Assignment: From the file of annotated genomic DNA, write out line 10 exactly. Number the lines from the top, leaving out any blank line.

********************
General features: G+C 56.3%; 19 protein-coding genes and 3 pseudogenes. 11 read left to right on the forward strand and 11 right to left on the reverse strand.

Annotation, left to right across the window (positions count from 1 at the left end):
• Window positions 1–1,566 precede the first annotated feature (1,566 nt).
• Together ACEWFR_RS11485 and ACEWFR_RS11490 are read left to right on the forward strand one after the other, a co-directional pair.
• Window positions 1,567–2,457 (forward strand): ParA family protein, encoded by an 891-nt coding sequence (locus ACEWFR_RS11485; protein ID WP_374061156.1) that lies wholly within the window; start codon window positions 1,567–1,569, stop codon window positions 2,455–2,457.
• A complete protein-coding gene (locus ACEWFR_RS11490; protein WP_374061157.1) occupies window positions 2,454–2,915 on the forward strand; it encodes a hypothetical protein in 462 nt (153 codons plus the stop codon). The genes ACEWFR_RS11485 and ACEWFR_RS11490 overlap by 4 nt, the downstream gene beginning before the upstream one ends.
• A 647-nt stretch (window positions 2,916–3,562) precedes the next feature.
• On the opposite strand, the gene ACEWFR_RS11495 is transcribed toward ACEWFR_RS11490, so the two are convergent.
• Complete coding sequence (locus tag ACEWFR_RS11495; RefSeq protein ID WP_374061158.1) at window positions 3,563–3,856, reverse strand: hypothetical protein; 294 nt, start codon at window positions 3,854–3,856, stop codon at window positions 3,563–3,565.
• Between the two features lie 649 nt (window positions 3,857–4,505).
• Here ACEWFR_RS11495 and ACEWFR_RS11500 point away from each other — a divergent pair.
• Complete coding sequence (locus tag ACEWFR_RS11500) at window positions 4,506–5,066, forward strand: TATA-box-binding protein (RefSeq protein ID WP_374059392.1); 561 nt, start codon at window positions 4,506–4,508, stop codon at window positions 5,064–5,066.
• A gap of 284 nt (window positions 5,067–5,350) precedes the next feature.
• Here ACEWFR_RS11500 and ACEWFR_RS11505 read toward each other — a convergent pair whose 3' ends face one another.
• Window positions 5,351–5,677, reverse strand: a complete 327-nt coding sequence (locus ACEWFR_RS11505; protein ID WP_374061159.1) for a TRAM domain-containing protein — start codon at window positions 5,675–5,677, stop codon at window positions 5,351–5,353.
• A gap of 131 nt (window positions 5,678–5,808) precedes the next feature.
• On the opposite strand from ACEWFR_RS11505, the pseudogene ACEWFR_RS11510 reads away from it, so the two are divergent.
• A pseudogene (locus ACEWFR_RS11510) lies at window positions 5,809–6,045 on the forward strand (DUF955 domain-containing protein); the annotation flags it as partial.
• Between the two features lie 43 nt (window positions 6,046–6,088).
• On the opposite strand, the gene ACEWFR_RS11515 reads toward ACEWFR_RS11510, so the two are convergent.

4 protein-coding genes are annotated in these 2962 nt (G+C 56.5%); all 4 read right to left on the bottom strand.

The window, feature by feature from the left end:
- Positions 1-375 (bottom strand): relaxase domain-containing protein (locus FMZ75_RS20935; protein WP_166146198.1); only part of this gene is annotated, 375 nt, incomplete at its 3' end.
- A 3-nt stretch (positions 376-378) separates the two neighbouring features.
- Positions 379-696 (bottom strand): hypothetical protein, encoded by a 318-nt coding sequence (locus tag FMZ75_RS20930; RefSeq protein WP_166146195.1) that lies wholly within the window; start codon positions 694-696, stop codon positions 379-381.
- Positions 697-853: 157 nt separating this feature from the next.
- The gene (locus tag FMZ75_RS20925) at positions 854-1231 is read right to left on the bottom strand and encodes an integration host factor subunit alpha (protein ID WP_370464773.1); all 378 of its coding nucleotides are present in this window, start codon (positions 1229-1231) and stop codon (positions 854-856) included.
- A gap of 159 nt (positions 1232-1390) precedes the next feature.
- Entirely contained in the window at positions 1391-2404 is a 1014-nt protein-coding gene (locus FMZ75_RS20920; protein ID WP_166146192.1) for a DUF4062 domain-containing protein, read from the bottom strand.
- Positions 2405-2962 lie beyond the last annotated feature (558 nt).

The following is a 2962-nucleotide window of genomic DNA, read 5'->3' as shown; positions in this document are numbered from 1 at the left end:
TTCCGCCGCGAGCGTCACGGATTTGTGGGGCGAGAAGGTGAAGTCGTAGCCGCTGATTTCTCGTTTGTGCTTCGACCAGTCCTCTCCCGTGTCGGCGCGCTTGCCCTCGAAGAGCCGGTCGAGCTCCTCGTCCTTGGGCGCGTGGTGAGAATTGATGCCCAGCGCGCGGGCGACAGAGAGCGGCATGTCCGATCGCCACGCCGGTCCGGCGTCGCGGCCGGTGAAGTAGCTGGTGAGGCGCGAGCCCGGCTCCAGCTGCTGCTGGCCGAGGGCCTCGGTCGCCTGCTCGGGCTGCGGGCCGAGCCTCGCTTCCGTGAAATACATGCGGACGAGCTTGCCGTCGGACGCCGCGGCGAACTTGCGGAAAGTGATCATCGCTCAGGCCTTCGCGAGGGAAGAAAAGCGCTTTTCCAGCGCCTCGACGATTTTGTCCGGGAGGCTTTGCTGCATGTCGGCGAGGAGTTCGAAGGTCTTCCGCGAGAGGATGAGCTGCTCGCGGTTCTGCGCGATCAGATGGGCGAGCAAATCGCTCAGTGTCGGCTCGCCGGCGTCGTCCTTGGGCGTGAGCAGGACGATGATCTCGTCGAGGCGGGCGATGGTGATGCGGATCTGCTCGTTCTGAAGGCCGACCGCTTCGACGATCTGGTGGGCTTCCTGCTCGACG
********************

• Between the two features lie 649 nt (window positions 3,857–4,505).